Tuesday, 29 December 2009

Some more pictures from the Boxing Day wargame, episode 1 published yesterday
Picture 1 shows French Guard Foot Artillery deploying with Guard Infantry in the background, the latter comprise a mixed company of Fusilier Grenadiers (AIP, Aifix and Hat conversions) Old Guard Grenadiers in campaign dress (Airfix with ACTA leg-extensions (!) and Hat with Airfix heads, and, four Old Guard Foot Chasseurs (Hat conversions). In the foreground are some of the Light Infantry screen all laboriously converted just in time for Hat to bring out their own, much better versions.
The second photo is of Allied Cavalry advancing in support of the Light Infantry - these are Prussian and British Hussars (HELMET) and British Light Dragoons (Italeri).
Picture 3 shows the British Foot Artillery deployed having established a clear field of fire, British Commander and servant from the Staff Corps in the middle distance. The guns fired on four successive turns and my usual facility of throwing regular dice scores of "1" held true throughout!
Next a longer shot of the French deploying, this is about move 4, and most of the French Heavy Cavalry are yet to form up.
Last pic shows Russian Allies. Line infantry and Militia nearest the camera along with 1805 period Grenadiers, behind the Infantry are Cossacks (Replicants) and Dragoons (HELMET). The Infantry are a mixture of Black Cat 1812 Line Grenadiers, ACTA Militia conversions, mainly from ACW figures and many additional conversions to bulk-up the 1805 Grenadiers originally from an unknown Russian manufacturer.
More soon if requested, comments and feedback always welcome.

Monday, 28 December 2009

This is my first Blog posting for some considerable time, and as usual I have plenty of excuses for the non-arrival of any new news. However as this is a toy soldier Blog and not another of those that allow the author to sound off on their favourite subject (themselves) I shall limit my defence to the fact that I needed to find gainful, full-time employment and following a period of contract work in the Autumn, I started a five day week at the end of November. All this has meant that I have not been able to focus on HELMET Soldiers at all, nor this Blog. Excuses over.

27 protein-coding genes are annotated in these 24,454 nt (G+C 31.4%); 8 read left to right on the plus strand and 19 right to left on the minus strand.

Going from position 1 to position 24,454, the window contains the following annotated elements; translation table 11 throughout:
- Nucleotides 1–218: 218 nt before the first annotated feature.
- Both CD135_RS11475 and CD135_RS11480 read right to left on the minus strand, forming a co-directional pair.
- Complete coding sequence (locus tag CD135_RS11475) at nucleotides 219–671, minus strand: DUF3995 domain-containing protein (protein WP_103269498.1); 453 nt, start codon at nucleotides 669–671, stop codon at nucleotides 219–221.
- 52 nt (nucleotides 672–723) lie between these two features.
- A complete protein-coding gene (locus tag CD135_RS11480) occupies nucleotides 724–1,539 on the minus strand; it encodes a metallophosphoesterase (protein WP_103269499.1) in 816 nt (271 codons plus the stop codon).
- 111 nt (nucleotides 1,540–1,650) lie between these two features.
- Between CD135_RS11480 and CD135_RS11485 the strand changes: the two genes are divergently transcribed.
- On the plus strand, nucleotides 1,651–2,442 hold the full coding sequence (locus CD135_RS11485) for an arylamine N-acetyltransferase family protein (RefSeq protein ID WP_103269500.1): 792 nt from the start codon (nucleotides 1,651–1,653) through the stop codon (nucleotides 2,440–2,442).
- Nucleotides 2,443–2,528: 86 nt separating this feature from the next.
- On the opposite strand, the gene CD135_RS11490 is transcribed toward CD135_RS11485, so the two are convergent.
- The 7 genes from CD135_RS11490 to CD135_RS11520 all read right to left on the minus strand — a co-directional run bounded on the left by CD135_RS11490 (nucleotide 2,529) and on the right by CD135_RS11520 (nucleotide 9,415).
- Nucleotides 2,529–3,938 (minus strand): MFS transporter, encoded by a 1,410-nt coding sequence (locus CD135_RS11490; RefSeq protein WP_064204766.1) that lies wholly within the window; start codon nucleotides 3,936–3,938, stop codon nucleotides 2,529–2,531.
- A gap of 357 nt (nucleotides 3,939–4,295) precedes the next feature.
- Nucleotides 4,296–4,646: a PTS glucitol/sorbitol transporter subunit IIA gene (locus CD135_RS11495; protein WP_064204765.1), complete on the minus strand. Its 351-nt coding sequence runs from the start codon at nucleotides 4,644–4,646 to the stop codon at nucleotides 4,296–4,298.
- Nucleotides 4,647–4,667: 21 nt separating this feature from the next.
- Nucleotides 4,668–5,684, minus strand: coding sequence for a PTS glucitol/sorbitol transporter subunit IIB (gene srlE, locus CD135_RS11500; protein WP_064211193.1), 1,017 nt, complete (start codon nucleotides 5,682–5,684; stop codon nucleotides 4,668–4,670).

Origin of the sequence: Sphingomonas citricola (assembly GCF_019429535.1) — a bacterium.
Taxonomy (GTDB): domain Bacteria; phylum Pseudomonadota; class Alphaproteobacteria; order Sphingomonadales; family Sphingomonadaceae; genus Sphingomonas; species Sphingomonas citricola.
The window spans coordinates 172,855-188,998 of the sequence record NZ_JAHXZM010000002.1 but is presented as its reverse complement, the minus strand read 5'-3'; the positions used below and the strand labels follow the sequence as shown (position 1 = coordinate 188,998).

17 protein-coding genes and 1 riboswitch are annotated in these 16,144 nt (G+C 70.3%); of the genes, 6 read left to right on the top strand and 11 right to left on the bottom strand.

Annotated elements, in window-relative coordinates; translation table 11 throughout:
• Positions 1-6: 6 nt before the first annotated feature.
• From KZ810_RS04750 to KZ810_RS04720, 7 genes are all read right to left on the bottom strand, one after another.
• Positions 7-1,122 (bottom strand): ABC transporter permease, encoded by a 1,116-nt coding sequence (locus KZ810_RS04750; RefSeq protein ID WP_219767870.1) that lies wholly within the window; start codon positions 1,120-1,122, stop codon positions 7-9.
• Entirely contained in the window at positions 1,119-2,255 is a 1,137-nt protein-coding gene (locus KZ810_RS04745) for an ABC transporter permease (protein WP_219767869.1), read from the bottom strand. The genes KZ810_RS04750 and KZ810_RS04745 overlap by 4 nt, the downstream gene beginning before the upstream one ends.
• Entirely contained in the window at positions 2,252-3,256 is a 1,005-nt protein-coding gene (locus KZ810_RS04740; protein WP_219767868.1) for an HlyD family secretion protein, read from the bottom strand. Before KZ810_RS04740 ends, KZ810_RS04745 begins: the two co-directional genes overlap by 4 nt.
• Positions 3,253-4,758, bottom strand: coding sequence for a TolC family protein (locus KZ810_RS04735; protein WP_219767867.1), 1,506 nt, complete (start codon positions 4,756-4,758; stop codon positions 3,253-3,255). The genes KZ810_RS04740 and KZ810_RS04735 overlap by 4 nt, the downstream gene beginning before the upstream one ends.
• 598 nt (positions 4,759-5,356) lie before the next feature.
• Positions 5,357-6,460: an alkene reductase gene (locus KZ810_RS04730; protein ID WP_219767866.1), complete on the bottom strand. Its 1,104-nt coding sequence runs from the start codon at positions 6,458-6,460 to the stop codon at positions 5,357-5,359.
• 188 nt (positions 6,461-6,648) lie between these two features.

I have been painting Napoleonics in my limited spare time in order to have a decent sized wargame starting on Boxing Day. I tend to paint the British with an eye to the War of 1812, so generally light on troops that were in both America and Europe in the period, but more of that later.
I took the opportunity of attending the London Toy Soldier Show in early December, as a punter and not a trader, and thoroughly enjoyed the experience, my wallet took a hard pounding, mostly on the new Harpers Ferry figures by Replicants, bought from the ever friendly Steve Weston, I also picked up some useful bits and bobs, spare heads and stuff for future conversions. Finally I had a brief chat with a fellow converter ending in an agreement to produce some figures for a possible Siege of Vienna, 1683, game sometime soon............. more news later.
I also bought, via mail order, a box of the new(ish) Victrix Napoleonic British Infantry in hard plastic kit form. These are great with terrific characterisation and detail, the downside is that they are large figures and will not fit with any of my existing regiments. I guess they could be used separately as skirmish pieces.
So to the pictures. Our son, back from Uni, and I try to start a wargame each Boxing Day, and these few photos show the start of that event, if people are interested I'll post more to show how the game develops. We use our own simple rules which are still sort of in development, we need simplicity due the the large (ish) number of figures we deploy and the need to keep the game moving along.